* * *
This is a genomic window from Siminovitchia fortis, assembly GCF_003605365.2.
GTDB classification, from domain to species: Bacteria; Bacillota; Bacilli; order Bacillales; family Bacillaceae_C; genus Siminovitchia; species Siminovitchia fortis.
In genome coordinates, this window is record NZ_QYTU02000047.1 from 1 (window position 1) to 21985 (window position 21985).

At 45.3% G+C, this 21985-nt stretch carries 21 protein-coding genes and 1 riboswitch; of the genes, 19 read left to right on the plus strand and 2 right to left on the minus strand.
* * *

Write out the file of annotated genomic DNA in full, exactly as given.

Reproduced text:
This is a genomic window from Siminovitchia fortis, assembly GCF_003605365.2.
GTDB classification, from domain to species: Bacteria; Bacillota; Bacilli; order Bacillales; family Bacillaceae_C; genus Siminovitchia; species Siminovitchia fortis.
In genome coordinates, this window is record NZ_QYTU02000047.1 from 1 (window position 1) to 21985 (window position 21985).

At 45.3% G+C, this 21985-nt stretch carries 21 protein-coding genes and 1 riboswitch; of the genes, 19 read left to right on the plus strand and 2 right to left on the minus strand.